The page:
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8 Apr 2019 / News
Community-led design from an architect and resident’s perspective

122 Roseneath St. – a mixed-use project developed in collaboration between ICON, Assemble and Wulff Projects – has now seen residents settle into their new Clifton Hill community.  Here we speak to one of the new residents of 122 Roseneath St., Briony Massie, who is uniquely qualified to talk about the project, having designed it herself.

An Associate at Fieldwork, the practice that designed the Clifton Hill community at 122 Roseneath St., Massie is now also a resident, and has recently moved into a one-bedroom apartment there with her partner.

The project – a mix of apartments and townhouses – took an industry-leading approach to human-centered design, consulting with potential purchasers in a series of design presentations and surveys held before construction began.

According to Briony, this approach is far from common in an industry of off-the-plan developments.

“At the public presentations, people were well informed about apartment buildings and design, so it was nice to hear a lot of questions about ESD (environmentally sustainable design), for example.

“It was great to talk to people about their apartment plans. Everyone had a wide variety of ideas about their perfect design and layout,” says Briony.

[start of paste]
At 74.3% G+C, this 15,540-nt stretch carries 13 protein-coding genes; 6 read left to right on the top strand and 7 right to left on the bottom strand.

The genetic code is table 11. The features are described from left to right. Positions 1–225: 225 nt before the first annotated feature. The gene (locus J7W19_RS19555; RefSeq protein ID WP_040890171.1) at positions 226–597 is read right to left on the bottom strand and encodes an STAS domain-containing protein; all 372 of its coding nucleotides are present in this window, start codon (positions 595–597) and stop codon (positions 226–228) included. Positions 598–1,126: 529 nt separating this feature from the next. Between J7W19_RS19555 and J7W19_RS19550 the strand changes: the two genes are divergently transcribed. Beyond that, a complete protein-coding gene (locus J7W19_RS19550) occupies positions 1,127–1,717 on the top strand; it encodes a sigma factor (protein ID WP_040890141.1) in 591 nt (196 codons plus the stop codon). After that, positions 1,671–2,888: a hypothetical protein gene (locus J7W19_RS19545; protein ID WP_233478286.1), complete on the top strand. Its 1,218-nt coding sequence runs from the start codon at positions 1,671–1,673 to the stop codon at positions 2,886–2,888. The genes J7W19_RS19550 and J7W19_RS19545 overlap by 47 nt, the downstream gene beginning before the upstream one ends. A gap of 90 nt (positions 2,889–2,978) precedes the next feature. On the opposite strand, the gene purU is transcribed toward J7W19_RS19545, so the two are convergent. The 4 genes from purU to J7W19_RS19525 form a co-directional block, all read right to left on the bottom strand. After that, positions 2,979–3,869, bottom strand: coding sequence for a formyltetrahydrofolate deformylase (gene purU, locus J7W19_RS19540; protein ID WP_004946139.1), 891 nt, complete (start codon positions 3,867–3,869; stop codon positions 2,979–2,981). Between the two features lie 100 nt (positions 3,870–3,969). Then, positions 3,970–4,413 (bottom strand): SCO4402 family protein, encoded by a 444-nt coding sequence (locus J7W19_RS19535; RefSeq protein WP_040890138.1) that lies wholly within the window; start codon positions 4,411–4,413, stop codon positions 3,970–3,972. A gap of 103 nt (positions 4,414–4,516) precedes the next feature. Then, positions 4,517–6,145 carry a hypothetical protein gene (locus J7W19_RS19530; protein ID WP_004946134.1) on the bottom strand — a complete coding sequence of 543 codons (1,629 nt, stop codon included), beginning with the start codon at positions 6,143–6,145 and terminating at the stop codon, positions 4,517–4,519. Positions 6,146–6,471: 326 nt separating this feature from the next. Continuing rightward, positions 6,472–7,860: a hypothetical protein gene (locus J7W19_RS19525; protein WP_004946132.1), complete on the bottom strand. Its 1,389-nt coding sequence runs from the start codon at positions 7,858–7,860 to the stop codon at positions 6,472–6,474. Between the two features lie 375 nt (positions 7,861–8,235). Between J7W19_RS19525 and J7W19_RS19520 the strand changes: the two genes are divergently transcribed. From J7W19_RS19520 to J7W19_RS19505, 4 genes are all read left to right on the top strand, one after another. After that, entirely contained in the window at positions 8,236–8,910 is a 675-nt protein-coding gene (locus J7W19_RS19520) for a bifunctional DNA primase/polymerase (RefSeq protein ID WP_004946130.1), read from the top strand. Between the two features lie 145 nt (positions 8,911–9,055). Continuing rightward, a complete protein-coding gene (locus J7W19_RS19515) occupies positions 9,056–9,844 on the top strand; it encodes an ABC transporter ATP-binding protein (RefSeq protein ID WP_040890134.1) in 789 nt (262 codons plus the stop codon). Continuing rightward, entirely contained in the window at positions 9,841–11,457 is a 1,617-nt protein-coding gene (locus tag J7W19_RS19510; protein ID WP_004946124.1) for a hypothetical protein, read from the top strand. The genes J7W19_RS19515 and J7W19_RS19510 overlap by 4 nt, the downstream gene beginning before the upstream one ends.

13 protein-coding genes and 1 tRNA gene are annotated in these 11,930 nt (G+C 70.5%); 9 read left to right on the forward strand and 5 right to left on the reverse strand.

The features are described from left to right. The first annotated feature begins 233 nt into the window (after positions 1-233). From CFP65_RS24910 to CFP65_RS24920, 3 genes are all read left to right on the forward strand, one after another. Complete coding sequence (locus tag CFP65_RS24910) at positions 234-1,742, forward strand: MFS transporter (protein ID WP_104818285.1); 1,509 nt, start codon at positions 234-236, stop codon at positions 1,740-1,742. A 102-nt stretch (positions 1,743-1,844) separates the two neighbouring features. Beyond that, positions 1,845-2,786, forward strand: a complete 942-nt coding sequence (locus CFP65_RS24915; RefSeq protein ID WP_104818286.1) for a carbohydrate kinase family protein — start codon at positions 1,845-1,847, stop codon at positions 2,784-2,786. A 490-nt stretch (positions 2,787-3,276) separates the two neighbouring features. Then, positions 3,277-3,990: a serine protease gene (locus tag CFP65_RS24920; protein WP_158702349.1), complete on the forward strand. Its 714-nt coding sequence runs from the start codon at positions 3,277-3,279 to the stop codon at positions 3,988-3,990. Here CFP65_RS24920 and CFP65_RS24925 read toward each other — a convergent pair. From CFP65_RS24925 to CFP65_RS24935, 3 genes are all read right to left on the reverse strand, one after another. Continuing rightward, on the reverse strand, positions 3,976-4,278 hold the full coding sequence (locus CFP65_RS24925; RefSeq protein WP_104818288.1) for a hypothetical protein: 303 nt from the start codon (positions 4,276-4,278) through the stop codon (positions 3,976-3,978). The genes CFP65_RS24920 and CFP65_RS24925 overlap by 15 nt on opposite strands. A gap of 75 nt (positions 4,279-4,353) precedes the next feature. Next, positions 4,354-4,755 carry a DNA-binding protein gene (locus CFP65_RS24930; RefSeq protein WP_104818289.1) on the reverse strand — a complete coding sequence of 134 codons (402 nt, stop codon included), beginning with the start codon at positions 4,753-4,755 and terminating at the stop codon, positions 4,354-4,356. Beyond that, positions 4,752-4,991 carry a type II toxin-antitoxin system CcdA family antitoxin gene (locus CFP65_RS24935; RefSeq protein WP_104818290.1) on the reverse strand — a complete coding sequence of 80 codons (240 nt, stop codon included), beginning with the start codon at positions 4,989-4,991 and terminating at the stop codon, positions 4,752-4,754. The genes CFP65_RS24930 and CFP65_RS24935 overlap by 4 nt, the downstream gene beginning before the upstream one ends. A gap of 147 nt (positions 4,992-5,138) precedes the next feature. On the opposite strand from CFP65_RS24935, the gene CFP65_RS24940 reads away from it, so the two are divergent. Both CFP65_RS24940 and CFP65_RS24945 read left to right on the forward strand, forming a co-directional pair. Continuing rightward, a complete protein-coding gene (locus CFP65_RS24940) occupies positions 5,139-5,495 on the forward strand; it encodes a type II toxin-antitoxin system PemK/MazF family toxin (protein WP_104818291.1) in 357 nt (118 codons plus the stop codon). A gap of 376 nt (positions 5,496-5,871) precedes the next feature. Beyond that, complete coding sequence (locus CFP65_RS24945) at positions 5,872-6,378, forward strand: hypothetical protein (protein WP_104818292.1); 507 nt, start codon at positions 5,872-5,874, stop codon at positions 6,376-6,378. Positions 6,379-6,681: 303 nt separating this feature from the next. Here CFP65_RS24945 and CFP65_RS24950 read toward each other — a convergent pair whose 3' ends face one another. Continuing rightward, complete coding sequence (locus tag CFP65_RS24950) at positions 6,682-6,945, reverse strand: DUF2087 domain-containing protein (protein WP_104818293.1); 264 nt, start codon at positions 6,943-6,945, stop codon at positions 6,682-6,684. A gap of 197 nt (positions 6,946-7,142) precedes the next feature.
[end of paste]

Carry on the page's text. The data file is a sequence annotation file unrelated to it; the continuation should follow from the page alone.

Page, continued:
Now that she has moved into the development, Briony’s two favourite design features of her new home are the flexible sliding doors which connects the bedroom to the balcony and living area, and the open-plan kitchen due to its ease of use.

Briony and her partner moved from a larger apartment in St Kilda East. At 59 square meters, her new one-bedroom apartment at 122 Roseneath St. has created several positive lifestyle changes.

“Moving into this apartment has been really positive; I don’t think our lifestyle has been compromised in any way by having slightly less space. It’s really easy to tidy up, or to come home and cook dinner. It’s nice to be so central to everything, too,” she says.

“Choosing an apartment makes it possible for us to live close to the city, to the Yarra and to all that opens up. It becomes an extension of your living space. We’ll now go for a walk down to the Yarra or connect to the bike trail. You get that amenity when you downsize and get to live closer.”

Design quality also matters and, Briony believes, is its own form of sustainability.

“As long as you’re living in something that’s robust, has good finishes and is going to last, then it is contributing to our well-being and quality of life,– it’s simply good living.”

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